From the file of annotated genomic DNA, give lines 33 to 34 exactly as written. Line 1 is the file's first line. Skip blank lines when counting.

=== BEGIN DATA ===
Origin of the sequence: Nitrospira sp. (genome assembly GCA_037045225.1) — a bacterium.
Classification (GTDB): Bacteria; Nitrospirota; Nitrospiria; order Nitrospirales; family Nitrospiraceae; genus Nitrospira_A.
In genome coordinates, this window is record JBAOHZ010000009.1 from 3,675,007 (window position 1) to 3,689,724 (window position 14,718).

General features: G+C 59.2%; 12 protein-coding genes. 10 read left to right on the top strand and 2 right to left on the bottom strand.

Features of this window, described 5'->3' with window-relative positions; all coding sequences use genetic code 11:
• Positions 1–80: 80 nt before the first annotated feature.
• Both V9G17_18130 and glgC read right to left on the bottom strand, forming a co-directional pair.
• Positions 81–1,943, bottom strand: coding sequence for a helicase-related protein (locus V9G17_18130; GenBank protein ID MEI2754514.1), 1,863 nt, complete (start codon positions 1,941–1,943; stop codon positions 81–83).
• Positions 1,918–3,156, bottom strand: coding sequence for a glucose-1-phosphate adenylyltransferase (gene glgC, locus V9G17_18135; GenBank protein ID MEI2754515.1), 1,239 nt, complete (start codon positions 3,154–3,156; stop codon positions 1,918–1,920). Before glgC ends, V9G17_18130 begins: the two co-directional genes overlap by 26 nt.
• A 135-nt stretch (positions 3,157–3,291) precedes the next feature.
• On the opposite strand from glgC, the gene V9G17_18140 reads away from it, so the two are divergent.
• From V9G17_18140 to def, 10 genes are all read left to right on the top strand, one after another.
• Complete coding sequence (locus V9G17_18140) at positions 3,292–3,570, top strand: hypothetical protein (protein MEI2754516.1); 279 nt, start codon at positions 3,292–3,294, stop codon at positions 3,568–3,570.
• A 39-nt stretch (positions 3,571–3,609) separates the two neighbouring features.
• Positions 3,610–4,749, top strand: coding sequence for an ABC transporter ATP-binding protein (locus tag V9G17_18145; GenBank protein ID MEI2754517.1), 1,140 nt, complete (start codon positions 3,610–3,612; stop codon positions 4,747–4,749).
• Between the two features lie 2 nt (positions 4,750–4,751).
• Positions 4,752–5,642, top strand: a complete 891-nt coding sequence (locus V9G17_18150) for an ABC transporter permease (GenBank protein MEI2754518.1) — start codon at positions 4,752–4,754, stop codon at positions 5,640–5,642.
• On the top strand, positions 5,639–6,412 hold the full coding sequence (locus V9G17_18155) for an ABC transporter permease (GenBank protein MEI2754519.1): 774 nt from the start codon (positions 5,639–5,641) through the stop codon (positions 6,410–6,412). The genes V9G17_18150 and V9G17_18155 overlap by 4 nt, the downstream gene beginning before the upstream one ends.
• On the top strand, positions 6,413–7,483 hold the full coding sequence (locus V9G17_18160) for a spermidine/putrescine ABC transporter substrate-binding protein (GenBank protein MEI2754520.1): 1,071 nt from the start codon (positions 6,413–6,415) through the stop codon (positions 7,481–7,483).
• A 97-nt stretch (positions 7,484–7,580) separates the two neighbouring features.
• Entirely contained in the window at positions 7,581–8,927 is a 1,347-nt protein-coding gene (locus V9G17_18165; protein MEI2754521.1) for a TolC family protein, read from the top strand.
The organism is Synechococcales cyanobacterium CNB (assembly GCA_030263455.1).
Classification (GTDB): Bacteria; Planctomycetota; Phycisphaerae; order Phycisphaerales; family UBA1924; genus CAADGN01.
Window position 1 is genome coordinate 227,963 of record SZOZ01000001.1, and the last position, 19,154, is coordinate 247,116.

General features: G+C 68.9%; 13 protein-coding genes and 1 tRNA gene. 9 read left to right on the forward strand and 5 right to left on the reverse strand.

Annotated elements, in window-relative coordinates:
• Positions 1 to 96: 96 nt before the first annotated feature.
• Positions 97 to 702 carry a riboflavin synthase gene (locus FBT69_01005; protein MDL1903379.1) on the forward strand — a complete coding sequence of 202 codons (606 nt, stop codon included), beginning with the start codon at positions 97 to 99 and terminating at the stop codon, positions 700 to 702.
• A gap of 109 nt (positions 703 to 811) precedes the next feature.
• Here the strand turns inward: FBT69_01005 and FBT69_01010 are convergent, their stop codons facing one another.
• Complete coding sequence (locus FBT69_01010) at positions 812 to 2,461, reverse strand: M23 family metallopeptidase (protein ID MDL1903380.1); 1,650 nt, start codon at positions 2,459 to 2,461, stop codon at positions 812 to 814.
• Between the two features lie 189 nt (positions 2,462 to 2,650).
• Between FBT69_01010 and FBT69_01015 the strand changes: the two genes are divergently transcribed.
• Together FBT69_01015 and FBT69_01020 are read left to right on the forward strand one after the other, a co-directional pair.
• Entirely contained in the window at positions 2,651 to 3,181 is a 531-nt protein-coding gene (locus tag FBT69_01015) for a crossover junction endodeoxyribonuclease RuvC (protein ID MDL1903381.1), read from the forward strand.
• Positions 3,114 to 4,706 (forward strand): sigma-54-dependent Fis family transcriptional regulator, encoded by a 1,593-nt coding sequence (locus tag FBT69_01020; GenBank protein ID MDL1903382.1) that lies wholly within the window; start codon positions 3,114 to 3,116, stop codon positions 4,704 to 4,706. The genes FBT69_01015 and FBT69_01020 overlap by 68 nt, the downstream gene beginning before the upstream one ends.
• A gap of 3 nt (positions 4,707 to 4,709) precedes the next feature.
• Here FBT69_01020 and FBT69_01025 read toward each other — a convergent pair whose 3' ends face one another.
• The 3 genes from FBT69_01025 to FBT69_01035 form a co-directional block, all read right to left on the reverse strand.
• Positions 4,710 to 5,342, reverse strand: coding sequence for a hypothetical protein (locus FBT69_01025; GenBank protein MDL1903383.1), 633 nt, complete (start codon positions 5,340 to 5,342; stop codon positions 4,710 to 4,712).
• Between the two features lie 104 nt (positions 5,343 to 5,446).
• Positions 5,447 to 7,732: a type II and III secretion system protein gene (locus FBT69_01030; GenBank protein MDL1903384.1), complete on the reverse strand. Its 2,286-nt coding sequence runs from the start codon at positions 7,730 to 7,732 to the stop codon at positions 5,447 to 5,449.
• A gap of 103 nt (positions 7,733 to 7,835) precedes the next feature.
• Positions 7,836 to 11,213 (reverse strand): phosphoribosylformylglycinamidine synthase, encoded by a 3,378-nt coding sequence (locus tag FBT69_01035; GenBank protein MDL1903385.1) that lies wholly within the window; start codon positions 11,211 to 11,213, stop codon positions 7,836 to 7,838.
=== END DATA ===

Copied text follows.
• Between FBT69_01010 and FBT69_01015 the strand changes: the two genes are divergently transcribed.
• Together FBT69_01015 and FBT69_01020 are read left to right on the forward strand one after the other, a co-directional pair.